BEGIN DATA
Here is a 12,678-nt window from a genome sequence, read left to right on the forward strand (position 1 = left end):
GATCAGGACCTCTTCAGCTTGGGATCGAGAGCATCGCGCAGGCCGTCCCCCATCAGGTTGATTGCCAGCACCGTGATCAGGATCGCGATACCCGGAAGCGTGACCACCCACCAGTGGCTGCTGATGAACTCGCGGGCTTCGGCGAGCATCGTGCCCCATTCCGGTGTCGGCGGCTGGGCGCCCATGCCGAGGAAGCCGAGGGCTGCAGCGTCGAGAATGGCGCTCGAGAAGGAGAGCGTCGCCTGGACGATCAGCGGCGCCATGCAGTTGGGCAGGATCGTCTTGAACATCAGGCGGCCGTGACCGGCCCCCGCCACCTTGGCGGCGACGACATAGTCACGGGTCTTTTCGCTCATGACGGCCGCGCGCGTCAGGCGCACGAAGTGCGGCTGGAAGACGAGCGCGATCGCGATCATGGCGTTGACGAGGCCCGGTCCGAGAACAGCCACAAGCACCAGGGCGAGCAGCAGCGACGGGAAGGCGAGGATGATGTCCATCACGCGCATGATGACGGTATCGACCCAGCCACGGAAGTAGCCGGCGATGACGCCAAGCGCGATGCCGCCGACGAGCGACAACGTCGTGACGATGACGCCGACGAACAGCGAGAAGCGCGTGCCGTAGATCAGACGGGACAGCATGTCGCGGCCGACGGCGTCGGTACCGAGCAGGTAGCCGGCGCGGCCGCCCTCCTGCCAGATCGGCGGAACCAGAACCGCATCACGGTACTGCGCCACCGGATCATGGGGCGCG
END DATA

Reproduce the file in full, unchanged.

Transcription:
Here is a 12,678-nt window from a genome sequence, read left to right on the forward strand (position 1 = left end):
GATCAGGACCTCTTCAGCTTGGGATCGAGAGCATCGCGCAGGCCGTCCCCCATCAGGTTGATTGCCAGCACCGTGATCAGGATCGCGATACCCGGAAGCGTGACCACCCACCAGTGGCTGCTGATGAACTCGCGGGCTTCGGCGAGCATCGTGCCCCATTCCGGTGTCGGCGGCTGGGCGCCCATGCCGAGGAAGCCGAGGGCTGCAGCGTCGAGAATGGCGCTCGAGAAGGAGAGCGTCGCCTGGACGATCAGCGGCGCCATGCAGTTGGGCAGGATCGTCTTGAACATCAGGCGGCCGTGACCGGCCCCCGCCACCTTGGCGGCGACGACATAGTCACGGGTCTTTTCGCTCATGACGGCCGCGCGCGTCAGGCGCACGAAGTGCGGCTGGAAGACGAGCGCGATCGCGATCATGGCGTTGACGAGGCCCGGTCCGAGAACAGCCACAAGCACCAGGGCGAGCAGCAGCGACGGGAAGGCGAGGATGATGTCCATCACGCGCATGATGACGGTATCGACCCAGCCACGGAAGTAGCCGGCGATGACGCCAAGCGCGATGCCGCCGACGAGCGACAACGTCGTGACGATGACGCCGACGAACAGCGAGAAGCGCGTGCCGTAGATCAGACGGGACAGCATGTCGCGGCCGACGGCGTCGGTACCGAGCAGGTAGCCGGCGCGGCCGCCCTCCTGCCAGATCGGCGGAACCAGAACCGCATCACGGTACTGCGCCACCGGATCATGGGGCGCG